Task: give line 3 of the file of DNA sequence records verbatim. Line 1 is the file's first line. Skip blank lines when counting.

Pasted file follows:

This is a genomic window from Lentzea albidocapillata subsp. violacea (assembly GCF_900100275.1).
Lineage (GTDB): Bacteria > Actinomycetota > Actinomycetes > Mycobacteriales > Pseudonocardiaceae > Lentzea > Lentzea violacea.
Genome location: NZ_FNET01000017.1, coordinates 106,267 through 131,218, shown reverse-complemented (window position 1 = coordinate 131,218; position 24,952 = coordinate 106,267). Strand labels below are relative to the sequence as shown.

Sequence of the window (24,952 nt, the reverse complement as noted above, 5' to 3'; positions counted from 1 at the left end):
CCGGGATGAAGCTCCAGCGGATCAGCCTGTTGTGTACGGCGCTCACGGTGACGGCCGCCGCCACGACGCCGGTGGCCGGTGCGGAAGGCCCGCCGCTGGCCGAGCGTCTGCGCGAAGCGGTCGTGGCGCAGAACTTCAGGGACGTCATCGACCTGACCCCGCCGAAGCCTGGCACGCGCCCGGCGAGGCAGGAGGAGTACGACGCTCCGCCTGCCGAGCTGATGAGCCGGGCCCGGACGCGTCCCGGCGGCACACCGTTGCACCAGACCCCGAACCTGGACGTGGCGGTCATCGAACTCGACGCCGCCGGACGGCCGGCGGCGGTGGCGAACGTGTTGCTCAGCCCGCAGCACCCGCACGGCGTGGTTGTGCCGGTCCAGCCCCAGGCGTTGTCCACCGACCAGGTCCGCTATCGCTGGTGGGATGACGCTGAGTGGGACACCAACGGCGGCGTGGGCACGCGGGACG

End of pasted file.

Genome location: NZ_FNET01000017.1, coordinates 106,267 through 131,218, shown reverse-complemented (window position 1 = coordinate 131,218; position 24,952 = coordinate 106,267). Strand labels below are relative to the sequence as shown.